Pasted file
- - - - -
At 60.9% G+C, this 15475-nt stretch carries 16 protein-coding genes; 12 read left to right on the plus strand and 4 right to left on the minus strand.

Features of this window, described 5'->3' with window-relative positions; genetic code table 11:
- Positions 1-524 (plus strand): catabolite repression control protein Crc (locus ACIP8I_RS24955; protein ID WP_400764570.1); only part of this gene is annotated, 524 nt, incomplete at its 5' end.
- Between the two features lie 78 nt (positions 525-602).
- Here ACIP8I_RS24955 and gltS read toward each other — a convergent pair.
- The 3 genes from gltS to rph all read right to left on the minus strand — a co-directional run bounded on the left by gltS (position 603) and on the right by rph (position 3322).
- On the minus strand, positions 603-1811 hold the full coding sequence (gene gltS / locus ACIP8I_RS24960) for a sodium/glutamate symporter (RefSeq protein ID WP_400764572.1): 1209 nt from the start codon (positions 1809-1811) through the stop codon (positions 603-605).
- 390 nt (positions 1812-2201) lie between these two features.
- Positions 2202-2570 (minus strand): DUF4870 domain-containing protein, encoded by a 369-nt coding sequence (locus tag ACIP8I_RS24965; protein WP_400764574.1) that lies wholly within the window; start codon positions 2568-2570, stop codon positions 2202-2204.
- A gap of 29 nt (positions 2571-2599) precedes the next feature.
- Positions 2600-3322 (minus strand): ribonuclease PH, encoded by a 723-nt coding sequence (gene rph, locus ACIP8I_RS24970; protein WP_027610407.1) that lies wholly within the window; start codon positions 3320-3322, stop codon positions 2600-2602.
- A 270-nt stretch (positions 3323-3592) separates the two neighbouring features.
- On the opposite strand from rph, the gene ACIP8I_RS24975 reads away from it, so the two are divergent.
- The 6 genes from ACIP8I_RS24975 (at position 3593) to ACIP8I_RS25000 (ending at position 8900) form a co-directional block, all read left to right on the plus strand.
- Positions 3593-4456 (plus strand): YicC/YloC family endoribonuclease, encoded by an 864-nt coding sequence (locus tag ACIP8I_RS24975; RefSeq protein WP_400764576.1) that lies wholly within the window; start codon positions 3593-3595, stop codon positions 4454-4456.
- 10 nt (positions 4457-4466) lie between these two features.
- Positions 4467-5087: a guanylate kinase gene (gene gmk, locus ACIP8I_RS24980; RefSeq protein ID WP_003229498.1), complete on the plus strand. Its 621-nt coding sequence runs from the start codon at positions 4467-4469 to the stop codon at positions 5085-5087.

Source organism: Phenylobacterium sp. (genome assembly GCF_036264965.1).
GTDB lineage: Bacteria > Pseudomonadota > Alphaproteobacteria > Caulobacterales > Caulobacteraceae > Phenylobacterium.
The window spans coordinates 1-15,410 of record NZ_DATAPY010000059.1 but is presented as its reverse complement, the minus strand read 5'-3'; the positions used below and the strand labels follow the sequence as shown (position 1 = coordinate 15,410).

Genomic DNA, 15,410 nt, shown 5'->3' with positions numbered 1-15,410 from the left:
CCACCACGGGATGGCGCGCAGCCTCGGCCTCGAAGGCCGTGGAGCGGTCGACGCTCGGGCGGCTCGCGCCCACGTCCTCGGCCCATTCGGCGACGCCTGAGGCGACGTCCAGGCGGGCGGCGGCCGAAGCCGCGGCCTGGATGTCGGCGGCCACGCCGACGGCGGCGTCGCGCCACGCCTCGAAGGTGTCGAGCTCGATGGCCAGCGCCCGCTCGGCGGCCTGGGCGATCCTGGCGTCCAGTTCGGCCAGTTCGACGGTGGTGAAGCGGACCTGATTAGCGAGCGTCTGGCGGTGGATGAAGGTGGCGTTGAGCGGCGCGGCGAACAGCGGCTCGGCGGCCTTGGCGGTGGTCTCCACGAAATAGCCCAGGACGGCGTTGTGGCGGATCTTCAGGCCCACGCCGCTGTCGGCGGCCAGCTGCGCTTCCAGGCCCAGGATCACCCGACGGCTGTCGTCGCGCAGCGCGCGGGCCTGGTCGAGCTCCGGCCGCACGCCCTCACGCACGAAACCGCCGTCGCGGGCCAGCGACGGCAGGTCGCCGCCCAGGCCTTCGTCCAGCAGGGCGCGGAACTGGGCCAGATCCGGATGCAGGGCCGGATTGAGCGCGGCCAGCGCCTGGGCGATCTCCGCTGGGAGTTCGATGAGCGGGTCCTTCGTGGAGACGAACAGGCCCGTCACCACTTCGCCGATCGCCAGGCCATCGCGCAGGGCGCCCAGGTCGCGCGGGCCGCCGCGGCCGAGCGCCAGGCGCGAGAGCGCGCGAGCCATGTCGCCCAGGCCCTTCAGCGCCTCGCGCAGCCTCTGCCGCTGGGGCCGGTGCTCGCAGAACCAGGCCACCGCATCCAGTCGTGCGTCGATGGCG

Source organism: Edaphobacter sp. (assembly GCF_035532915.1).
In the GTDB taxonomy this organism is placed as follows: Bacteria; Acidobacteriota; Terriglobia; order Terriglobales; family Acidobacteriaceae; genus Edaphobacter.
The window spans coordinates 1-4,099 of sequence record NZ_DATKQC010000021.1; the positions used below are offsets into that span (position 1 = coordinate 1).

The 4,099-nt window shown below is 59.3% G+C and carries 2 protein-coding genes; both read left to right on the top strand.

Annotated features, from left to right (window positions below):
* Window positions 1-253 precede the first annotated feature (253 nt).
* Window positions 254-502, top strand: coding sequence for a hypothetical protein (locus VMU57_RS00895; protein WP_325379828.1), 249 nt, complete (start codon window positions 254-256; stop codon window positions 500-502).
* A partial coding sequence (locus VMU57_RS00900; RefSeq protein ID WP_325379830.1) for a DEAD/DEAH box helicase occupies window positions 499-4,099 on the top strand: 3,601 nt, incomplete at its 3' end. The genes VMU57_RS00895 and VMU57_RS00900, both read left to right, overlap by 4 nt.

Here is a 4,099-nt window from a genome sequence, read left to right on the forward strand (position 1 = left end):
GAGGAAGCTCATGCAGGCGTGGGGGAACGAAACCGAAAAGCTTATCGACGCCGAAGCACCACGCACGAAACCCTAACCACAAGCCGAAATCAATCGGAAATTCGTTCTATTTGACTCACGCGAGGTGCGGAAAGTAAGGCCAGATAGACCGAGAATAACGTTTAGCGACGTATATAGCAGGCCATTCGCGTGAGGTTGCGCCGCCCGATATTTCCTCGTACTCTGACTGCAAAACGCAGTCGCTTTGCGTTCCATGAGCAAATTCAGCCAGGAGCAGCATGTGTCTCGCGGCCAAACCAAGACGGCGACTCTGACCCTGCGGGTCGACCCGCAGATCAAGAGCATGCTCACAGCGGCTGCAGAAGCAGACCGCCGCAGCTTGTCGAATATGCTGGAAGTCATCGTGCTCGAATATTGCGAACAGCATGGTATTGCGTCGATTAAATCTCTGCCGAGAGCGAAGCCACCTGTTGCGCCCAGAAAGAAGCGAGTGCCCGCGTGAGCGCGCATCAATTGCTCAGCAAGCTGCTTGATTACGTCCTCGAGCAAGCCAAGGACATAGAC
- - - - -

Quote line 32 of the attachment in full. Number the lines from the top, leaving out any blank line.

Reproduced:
GAGGAAGCTCATGCAGGCGTGGGGGAACGAAACCGAAAAGCTTATCGACGCCGAAGCACCACGCACGAAACCCTAACCACAAGCCGAAATCAATCGGAAATTCGTTCTATTTGACTCACGCGAGGTGCGGAAAGTAAGGCCAGATAGACCGAGAATAACGTTTAGCGACGTATATAGCAGGCCATTCGCGTGAGGTTGCGCCGCCCGATATTTCCTCGTACTCTGACTGCAAAACGCAGTCGCTTTGCGTTCCATGAGCAAATTCAGCCAGGAGCAGCATGTGTCTCGCGGCCAAACCAAGACGGCGACTCTGACCCTGCGGGTCGACCCGCAGATCAAGAGCATGCTCACAGCGGCTGCAGAAGCAGACCGCCGCAGCTTGTCGAATATGCTGGAAGTCATCGTGCTCGAATATTGCGAACAGCATGGTATTGCGTCGATTAAATCTCTGCCGAGAGCGAAGCCACCTGTTGCGCCCAGAAAGAAGCGAGTGCCCGCGTGAGCGCGCATCAATTGCTCAGCAAGCTGCTTGATTACGTCCTCGAGCAAGCCAAGGACATAGAC